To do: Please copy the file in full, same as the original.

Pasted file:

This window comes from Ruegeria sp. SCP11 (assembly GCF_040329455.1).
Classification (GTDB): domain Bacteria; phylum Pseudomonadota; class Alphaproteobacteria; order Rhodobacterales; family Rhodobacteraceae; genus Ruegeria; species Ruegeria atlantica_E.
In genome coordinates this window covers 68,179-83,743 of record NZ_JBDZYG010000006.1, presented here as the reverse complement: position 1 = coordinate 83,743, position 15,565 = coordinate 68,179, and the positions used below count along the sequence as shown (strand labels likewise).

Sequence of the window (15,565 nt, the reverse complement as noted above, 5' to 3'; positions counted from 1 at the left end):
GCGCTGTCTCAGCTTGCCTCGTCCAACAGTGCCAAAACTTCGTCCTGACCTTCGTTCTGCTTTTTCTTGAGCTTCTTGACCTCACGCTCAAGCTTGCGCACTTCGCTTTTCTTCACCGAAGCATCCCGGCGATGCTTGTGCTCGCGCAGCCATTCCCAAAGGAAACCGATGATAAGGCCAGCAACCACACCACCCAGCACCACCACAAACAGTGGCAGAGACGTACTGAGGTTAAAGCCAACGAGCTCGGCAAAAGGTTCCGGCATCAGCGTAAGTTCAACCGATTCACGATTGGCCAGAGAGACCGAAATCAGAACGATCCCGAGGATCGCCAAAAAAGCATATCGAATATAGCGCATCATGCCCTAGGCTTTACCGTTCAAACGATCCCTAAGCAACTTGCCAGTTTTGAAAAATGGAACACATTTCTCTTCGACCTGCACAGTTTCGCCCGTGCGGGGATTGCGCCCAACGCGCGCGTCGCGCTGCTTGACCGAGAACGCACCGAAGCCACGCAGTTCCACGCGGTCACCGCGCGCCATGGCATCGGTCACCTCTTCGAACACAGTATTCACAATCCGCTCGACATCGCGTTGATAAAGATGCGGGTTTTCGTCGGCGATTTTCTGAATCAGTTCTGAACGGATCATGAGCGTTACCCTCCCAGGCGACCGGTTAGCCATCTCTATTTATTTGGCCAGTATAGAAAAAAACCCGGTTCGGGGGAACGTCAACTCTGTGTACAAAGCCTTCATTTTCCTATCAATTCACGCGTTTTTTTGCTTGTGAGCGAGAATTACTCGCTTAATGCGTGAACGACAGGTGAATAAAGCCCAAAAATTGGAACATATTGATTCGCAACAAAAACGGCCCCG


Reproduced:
This window comes from Ruegeria sp. SCP11 (assembly GCF_040329455.1).
Classification (GTDB): domain Bacteria; phylum Pseudomonadota; class Alphaproteobacteria; order Rhodobacterales; family Rhodobacteraceae; genus Ruegeria; species Ruegeria atlantica_E.
In genome coordinates this window covers 68,179-83,743 of record NZ_JBDZYG010000006.1, presented here as the reverse complement: position 1 = coordinate 83,743, position 15,565 = coordinate 68,179, and the positions used below count along the sequence as shown (strand labels likewise).

Sequence of the window (15,565 nt, the reverse complement as noted above, 5' to 3'; positions counted from 1 at the left end):
GCGCTGTCTCAGCTTGCCTCGTCCAACAGTGCCAAAACTTCGTCCTGACCTTCGTTCTGCTTTTTCTTGAGCTTCTTGACCTCACGCTCAAGCTTGCGCACTTCGCTTTTCTTCACCGAAGCATCCCGGCGATGCTTGTGCTCGCGCAGCCATTCCCAAAGGAAACCGATGATAAGGCCAGCAACCACACCACCCAGCACCACCACAAACAGTGGCAGAGACGTACTGAGGTTAAAGCCAACGAGCTCGGCAAAAGGTTCCGGCATCAGCGTAAGTTCAACCGATTCACGATTGGCCAGAGAGACCGAAATCAGAACGATCCCGAGGATCGCCAAAAAAGCATATCGAATATAGCGCATCATGCCCTAGGCTTTACCGTTCAAACGATCCCTAAGCAACTTGCCAGTTTTGAAAAATGGAACACATTTCTCTTCGACCTGCACAGTTTCGCCCGTGCGGGGATTGCGCCCAACGCGCGCGTCGCGCTGCTTGACCGAGAACGCACCGAAGCCACGCAGTTCCACGCGGTCACCGCGCGCCATGGCATCGGTCACCTCTTCGAACACAGTATTCACAATCCGCTCGACATCGCGTTGATAAAGATGCGGGTTTTCGTCGGCGATTTTCTGAATCAGTTCTGAACGGATCATGAGCGTTACCCTCCCAGGCGACCGGTTAGCCATCTCTATTTATTTGGCCAGTATAGAAAAAAACCCGGTTCGGGGGAACGTCAACTCTGTGTACAAAGCCTTCATTTTCCTATCAATTCACGCGTTTTTTTGCTTGTGAGCGAGAATTACTCGCTTAATGCGTGAACGACAGGTGAATAAAGCCCAAAAATTGGAACATATTGATTCGCAACAAAAACGGCCCCG